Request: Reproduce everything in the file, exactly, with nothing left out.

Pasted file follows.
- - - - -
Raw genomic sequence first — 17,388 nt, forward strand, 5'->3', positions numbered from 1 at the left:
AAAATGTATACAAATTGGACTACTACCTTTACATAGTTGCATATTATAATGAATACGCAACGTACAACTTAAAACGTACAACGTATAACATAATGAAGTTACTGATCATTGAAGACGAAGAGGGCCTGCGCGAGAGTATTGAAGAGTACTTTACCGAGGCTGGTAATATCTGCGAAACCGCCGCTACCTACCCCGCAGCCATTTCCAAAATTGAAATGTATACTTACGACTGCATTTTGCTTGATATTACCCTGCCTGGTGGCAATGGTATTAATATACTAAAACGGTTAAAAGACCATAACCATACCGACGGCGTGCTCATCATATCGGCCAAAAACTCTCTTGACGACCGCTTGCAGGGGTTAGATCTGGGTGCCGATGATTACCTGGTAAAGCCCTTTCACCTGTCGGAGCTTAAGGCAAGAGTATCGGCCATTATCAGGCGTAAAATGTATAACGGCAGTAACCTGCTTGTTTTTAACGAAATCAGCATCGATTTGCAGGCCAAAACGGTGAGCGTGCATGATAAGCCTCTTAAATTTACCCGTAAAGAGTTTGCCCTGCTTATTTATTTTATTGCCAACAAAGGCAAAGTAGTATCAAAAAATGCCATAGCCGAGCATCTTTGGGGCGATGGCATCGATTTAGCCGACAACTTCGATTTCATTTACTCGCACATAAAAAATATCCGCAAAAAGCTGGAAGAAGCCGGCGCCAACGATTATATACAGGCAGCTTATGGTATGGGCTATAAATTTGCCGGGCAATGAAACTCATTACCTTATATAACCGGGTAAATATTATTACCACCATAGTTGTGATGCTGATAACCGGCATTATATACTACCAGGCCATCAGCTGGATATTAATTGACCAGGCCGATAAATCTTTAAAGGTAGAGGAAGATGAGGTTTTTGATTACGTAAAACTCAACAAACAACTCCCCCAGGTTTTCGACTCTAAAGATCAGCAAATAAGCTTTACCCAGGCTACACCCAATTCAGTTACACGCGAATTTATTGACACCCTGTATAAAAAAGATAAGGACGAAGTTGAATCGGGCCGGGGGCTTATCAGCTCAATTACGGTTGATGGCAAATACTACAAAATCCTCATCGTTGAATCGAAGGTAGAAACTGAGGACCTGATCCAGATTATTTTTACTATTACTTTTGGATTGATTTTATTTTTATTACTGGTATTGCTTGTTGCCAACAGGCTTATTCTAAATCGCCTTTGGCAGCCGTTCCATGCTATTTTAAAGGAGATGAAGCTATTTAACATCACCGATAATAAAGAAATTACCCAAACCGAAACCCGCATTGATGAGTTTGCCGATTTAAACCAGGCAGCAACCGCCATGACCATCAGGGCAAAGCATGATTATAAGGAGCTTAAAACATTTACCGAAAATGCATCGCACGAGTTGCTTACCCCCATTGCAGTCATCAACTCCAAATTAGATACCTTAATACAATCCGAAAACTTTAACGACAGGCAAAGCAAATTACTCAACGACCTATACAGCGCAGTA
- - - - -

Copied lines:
Raw genomic sequence first — 17,388 nt, forward strand, 5'->3', positions numbered from 1 at the left:
AAAATGTATACAAATTGGACTACTACCTTTACATAGTTGCATATTATAATGAATACGCAACGTACAACTTAAAACGTACAACGTATAACATAATGAAGTTACTGATCATTGAAGACGAAGAGGGCCTGCGCGAGAGTATTGAAGAGTACTTTACCGAGGCTGGTAATATCTGCGAAACCGCCGCTACCTACCCCGCAGCCATTTCCAAAATTGAAATGTATACTTACGACTGCATTTTGCTTGATATTACCCTGCCTGGTGGCAATGGTATTAATATACTAAAACGGTTAAAAGACCATAACCATACCGACGGCGTGCTCATCATATCGGCCAAAAACTCTCTTGACGACCGCTTGCAGGGGTTAGATCTGGGTGCCGATGATTACCTGGTAAAGCCCTTTCACCTGTCGGAGCTTAAGGCAAGAGTATCGGCCATTATCAGGCGTAAAATGTATAACGGCAGTAACCTGCTTGTTTTTAACGAAATCAGCATCGATTTGCAGGCCAAAACGGTGAGCGTGCATGATAAGCCTCTTAAATTTACCCGTAAAGAGTTTGCCCTGCTTATTTATTTTATTGCCAACAAAGGCAAAGTAGTATCAAAAAATGCCATAGCCGAGCATCTTTGGGGCGATGGCATCGATTTAGCCGACAACTTCGATTTCATTTACTCGCACATAAAAAATATCCGCAAAAAGCTGGAAGAAGCCGGCGCCAACGATTATATACAGGCAGCTTATGGTATGGGCTATAAATTTGCCGGGCAATGAAACTCATTACCTTATATAACCGGGTAAATATTATTACCACCATAGTTGTGATGCTGATAACCGGCATTATATACTACCAGGCCATCAGCTGGATATTAATTGACCAGGCCGATAAATCTTTAAAGGTAGAGGAAGATGAGGTTTTTGATTACGTAAAACTCAACAAACAACTCCCCCAGGTTTTCGACTCTAAAGATCAGCAAATAAGCTTTACCCAGGCTACACCCAATTCAGTTACACGCGAATTTATTGACACCCTGTATAAAAAAGATAAGGACGAAGTTGAATCGGGCCGGGGGCTTATCAGCTCAATTACGGTTGATGGCAAATACTACAAAATCCTCATCGTTGAATCGAAGGTAGAAACTGAGGACCTGATCCAGATTATTTTTACTATTACTTTTGGATTGATTTTATTTTTATTACTGGTATTGCTTGTTGCCAACAGGCTTATTCTAAATCGCCTTTGGCAGCCGTTCCATGCTATTTTAAAGGAGATGAAGCTATTTAACATCACCGATAATAAAGAAATTACCCAAACCGAAACCCGCATTGATGAGTTTGCCGATTTAAACCAGGCAGCAACCGCCATGACCATCAGGGCAAAGCATGATTATAAGGAGCTTAAAACATTTACCGAAAATGCATCGCACGAGTTGCTTACCCCCATTGCAGTCATCAACTCCAAATTAGATACCTTAATACAATCCGAAAACTTTAACGACAGGCAAAGCAAATTACTCAACGACCTATACAGCGCAGTA